Because I conduct the majority of my business on the Internet, the majority of my business communication is through e-mail. I do use instant messengers from time to time, but phone calls and in-person meetings aren’t terribly common for me. Over the years, I’ve learned a lot about how to use email in the most effective and efficient manner possible, taking into considering the different communication preferences that different clients may have.
Some people prefer the shortest and most succinct email messages possible, whereas others would prefer for you to be as in-depth as possible with your explanations. Either way, the five tips listed below still apply and they should be useful for both service providers (like freelance writers) and clients. And these are in addition to some of the handy Gmail tricks you may already be using.
1. Use a Descriptive Subject
Most of us get bombarded with dozens of email messages each and every day. We need to be able to skim through the inbox and already have an idea of what we’re about to read. This becomes even more important as messages get archived, because I might need to refer to an earlier email for details about a project. I’ll have a really hard time finding that if the subjects are something like “Hey Michael.”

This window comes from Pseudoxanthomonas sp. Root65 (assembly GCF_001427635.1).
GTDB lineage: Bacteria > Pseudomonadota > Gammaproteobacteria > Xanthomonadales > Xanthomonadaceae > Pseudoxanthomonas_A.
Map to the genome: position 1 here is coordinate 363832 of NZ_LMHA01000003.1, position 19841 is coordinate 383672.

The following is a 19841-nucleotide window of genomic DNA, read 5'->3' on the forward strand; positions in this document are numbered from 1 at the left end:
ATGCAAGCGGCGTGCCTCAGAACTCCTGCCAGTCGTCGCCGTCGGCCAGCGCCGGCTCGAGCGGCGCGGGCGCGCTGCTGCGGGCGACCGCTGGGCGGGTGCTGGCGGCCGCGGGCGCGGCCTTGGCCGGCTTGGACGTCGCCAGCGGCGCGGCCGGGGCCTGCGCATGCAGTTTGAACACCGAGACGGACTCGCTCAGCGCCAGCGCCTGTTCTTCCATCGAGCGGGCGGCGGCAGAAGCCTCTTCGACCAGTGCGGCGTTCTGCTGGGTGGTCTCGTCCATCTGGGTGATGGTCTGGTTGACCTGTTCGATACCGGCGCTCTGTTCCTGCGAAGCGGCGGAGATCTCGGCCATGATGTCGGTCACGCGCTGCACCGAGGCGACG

2. Start a New Thread for New Topics
This goes hand-in-hand with the first tip. We may have started one conversation about “writing for a lifestyle blog,” but what if you’re interested in hiring me for an entirely different project too? Instead of simply continuing that thread and changing the topic, start a new thread for a new topic. This tip is mostly for users of Gmail and other email clients that “thread” conversations, but you should keep this in mind even if your email client doesn’t do that.
3. Reply in a Timely Fashion
There is a certain type of immediacy that comes with phone calls, text messages, and instant messages. They happen in “real time,” as it were, so people expect you to get these forms of communication instantly. That’s not necessarily the case with email, but the sender doesn’t want to think that the message got lost either. That’s why you should be prompt with your email. Even if you don’t have a full response, acknowledge that you’ve received the message and will act accordingly when you have the time.
4. Format for Skimming if Possible
As mentioned above, some people prefer more succinct messages whereas others prefer more detailed messages. Even in the case of the latter, you should avoid having an endless body of text. At the very least, break it up into logical paragraphs and, if appropriate, use bullet points or defined sections. This is really not that different from composing a blog post like this one. See how I used the headers?
5. Complete Your Email Signature
When someone receives an email message from you, he or she has necessarily captured your email address. Even so, they may not necessarily remember your company, your title, or your relationship to them. They may not remember your other contact information either, like your phone number, Twitter handle or website.
While an excessively lengthy signature isn’t a good idea, your email signature should be reasonably complete. This is particularly useful if you use other email addresses in Gmail, because you can define a different signature for each of those accounts.
Do you have any business email tips that you’d like to share? Feel free to comment below with your ideas.